Over the Swinomish Channel, we're back on the mainland. Farmlands and a speedy highway. Just past Fredonia, we find the junction with SR 536, the cutoff to Mt Vernon. And then the highway collapses back to a two-lane road. They say they'll have it expanded to I-5 by the end of this year.
Speaking of I-5, here we are! At this point, we turned south on the old US 99 just for kicks and headed home, hoping it wouldn't be too long before the mountain pass opened and we could continue our drive of Highway 20.
Several months later, we're on the road again. Hooray! After zigging through Burlington and a brief rural stretch, Highway 20 arrives at SR 9, southward points only, at the western edge of Sedro-Woolley.
At the other end of Sedro-Woolley, we find the junction with northward-heading SR 9. Oddly enough, I posted a terribly similar photo from the Highway 9 trip. . .
Up the Skagit River valley we head, as the mountains grow taller and the valley shrinks narrower, until we wind our way to the junction with SR 530. Last chance back to civilization!
Since the distance between the SR 530 junction and the SR 153 junction was so great, I divided the segment into thirds. Here we are at the one-third point, having just crossed Thunder Arm of Lake Diablo and heading up to that wonderful viewpoint that you must stop at, every time you go there. Instead of its normal glacial green, Diablo Lake was ordinary blue. I guess the glaciers were still frozen under all the winter's snow and the lake was filled with typical snowmelt.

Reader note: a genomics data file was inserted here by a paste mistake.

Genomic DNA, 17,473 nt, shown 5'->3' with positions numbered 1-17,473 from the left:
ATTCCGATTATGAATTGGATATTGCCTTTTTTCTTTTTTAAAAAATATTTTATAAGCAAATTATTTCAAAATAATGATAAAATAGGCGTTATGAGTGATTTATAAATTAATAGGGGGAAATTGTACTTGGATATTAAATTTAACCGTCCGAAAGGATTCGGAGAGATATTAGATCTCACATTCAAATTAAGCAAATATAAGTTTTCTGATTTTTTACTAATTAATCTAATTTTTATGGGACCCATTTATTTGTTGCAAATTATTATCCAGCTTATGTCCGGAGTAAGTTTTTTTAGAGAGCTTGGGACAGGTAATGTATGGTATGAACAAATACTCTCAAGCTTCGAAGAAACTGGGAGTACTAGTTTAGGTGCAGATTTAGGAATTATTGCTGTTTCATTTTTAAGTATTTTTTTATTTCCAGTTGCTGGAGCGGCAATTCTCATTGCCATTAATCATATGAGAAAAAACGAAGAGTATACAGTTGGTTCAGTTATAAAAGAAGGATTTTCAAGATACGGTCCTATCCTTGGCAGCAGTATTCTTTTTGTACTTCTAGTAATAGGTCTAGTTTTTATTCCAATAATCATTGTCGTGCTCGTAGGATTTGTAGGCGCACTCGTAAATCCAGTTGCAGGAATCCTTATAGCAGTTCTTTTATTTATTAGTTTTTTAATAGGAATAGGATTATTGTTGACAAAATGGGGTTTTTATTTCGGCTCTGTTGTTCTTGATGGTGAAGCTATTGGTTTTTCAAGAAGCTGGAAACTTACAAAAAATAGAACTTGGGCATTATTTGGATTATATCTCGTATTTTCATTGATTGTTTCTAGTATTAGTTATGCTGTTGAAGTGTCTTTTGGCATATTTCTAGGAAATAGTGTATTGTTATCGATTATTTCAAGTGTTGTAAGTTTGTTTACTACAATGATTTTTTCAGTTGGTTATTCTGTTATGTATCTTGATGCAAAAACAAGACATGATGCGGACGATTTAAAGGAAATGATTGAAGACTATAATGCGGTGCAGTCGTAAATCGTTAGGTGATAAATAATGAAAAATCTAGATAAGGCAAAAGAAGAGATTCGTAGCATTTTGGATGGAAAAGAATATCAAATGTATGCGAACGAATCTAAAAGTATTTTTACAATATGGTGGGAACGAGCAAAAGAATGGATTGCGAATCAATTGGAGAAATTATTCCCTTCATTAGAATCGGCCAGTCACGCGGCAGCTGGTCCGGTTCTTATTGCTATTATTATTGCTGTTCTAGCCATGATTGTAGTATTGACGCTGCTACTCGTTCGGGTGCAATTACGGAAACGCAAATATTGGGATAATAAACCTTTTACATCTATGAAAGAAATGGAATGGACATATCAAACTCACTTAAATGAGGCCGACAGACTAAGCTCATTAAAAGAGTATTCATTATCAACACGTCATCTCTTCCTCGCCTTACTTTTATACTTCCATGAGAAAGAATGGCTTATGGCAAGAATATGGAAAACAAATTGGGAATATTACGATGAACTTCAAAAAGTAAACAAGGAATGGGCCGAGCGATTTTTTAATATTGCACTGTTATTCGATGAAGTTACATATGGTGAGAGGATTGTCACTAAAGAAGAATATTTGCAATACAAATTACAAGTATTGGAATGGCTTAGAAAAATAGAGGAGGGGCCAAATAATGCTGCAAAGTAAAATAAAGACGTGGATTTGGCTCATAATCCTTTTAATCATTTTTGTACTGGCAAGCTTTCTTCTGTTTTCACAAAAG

Over the passes which till recently had been closed for the winter (and which still had avalanche chutes piled high with snow and debris), we pass the two-thirds point between junctions, a ways west of Mazama.
Through the scenic Methow valley we head, with a stop at the quaint village of Winthrop, to the junction with SR 153 outside of Twisp. You have to take a hard left past that red hill to stay on Highway 20. The more-travelled route down the river valley is taken by SR 153, but that turns south soon.
Over Loup Loup Pass to Okanogan we head, on a seemingly seldom-used stretch of roadway. At the south end of Okanogan, you have to turn right to stay on Hwy 20 (even though it's not mentioned on the sign). Going straight will put you on SR 215.
After crossing the Okanogan River, SR 20 junctions with US 97. Thus begins their coincidence, if you turn left. US 97 takes over the mileposts because it's more important.
A few minutes later, we arrive at Omak, where there's a junction with SR 155. We're heading north on US 97 and east on SR 20, so it's quite obvious that to head south on SR 155, one should turn left. Or wait a minute. . . Wouldn't that be west or north? Oh, 155 loops through town and heads south. That makes sense, then.
Up a hill and without warning, we arrive at the north end of SR 215. It's a good thing the light was red, or we would have missed this photo. As it was, Chunlin gave me five or six to choose from. This one had a good combination of the street signs and the surrounding scenery. Not too narrow, not too wide. Um. . . yeah.